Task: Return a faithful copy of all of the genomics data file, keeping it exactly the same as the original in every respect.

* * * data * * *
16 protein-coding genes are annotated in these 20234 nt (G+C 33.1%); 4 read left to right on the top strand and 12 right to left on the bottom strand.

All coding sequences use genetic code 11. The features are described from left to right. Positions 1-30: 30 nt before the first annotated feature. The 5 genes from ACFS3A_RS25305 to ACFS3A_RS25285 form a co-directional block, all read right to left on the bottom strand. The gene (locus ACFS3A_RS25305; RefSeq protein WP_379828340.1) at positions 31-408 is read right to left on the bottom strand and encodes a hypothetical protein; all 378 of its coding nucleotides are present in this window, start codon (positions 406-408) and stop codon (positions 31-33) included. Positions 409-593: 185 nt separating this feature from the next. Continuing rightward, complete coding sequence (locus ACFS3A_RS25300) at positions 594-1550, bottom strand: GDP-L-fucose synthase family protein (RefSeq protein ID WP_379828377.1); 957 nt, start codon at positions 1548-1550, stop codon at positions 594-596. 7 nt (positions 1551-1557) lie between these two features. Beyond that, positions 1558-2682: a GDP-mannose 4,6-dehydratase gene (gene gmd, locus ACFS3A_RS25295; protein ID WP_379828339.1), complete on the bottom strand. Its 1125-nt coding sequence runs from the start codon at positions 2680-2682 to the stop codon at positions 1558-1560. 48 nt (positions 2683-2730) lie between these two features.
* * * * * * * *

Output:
16 protein-coding genes are annotated in these 20234 nt (G+C 33.1%); 4 read left to right on the top strand and 12 right to left on the bottom strand.

All coding sequences use genetic code 11. The features are described from left to right. Positions 1-30: 30 nt before the first annotated feature. The 5 genes from ACFS3A_RS25305 to ACFS3A_RS25285 form a co-directional block, all read right to left on the bottom strand. The gene (locus ACFS3A_RS25305; RefSeq protein WP_379828340.1) at positions 31-408 is read right to left on the bottom strand and encodes a hypothetical protein; all 378 of its coding nucleotides are present in this window, start codon (positions 406-408) and stop codon (positions 31-33) included. Positions 409-593: 185 nt separating this feature from the next. Continuing rightward, complete coding sequence (locus ACFS3A_RS25300) at positions 594-1550, bottom strand: GDP-L-fucose synthase family protein (RefSeq protein ID WP_379828377.1); 957 nt, start codon at positions 1548-1550, stop codon at positions 594-596. 7 nt (positions 1551-1557) lie between these two features. Beyond that, positions 1558-2682: a GDP-mannose 4,6-dehydratase gene (gene gmd, locus ACFS3A_RS25295; protein ID WP_379828339.1), complete on the bottom strand. Its 1125-nt coding sequence runs from the start codon at positions 2680-2682 to the stop codon at positions 1558-1560. 48 nt (positions 2683-2730) lie between these two features.